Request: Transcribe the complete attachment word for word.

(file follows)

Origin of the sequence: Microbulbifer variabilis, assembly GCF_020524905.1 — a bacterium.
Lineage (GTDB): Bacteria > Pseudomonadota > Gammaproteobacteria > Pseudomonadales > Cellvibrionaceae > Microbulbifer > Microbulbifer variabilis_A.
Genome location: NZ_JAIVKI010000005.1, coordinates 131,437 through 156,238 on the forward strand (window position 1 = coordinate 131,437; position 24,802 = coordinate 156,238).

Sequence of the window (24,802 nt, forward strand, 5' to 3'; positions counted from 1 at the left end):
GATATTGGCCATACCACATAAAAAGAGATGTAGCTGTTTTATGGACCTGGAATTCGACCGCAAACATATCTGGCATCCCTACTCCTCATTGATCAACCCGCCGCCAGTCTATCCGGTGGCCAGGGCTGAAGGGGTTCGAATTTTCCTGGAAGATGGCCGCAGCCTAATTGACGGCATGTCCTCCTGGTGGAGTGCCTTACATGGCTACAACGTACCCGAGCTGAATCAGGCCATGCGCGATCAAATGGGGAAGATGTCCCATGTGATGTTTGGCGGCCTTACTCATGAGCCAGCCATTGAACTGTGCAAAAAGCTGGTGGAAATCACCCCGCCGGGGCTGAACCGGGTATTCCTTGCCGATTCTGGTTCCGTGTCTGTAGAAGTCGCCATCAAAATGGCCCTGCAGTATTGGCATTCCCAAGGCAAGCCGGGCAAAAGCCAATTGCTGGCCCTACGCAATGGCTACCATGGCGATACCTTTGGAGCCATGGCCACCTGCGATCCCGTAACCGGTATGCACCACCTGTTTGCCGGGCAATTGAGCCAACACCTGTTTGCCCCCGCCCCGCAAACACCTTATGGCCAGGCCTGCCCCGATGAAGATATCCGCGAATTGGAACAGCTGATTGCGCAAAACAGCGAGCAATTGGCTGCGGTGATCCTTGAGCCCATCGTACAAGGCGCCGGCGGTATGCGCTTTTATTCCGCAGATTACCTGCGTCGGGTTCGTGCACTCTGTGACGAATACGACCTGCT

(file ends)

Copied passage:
Origin of the sequence: Microbulbifer variabilis, assembly GCF_020524905.1 — a bacterium.
Lineage (GTDB): Bacteria > Pseudomonadota > Gammaproteobacteria > Pseudomonadales > Cellvibrionaceae > Microbulbifer > Microbulbifer variabilis_A.
Genome location: NZ_JAIVKI010000005.1, coordinates 131,437 through 156,238 on the forward strand (window position 1 = coordinate 131,437; position 24,802 = coordinate 156,238).

Sequence of the window (24,802 nt, forward strand, 5' to 3'; positions counted from 1 at the left end):
GATATTGGCCATACCACATAAAAAGAGATGTAGCTGTTTTATGGACCTGGAATTCGACCGCAAACATATCTGGCATCCCTACTCCTCATTGATCAACCCGCCGCCAGTCTATCCGGTGGCCAGGGCTGAAGGGGTTCGAATTTTCCTGGAAGATGGCCGCAGCCTAATTGACGGCATGTCCTCCTGGTGGAGTGCCTTACATGGCTACAACGTACCCGAGCTGAATCAGGCCATGCGCGATCAAATGGGGAAGATGTCCCATGTGATGTTTGGCGGCCTTACTCATGAGCCAGCCATTGAACTGTGCAAAAAGCTGGTGGAAATCACCCCGCCGGGGCTGAACCGGGTATTCCTTGCCGATTCTGGTTCCGTGTCTGTAGAAGTCGCCATCAAAATGGCCCTGCAGTATTGGCATTCCCAAGGCAAGCCGGGCAAAAGCCAATTGCTGGCCCTACGCAATGGCTACCATGGCGATACCTTTGGAGCCATGGCCACCTGCGATCCCGTAACCGGTATGCACCACCTGTTTGCCGGGCAATTGAGCCAACACCTGTTTGCCCCCGCCCCGCAAACACCTTATGGCCAGGCCTGCCCCGATGAAGATATCCGCGAATTGGAACAGCTGATTGCGCAAAACAGCGAGCAATTGGCTGCGGTGATCCTTGAGCCCATCGTACAAGGCGCCGGCGGTATGCGCTTTTATTCCGCAGATTACCTGCGTCGGGTTCGTGCACTCTGTGACGAATACGACCTGCT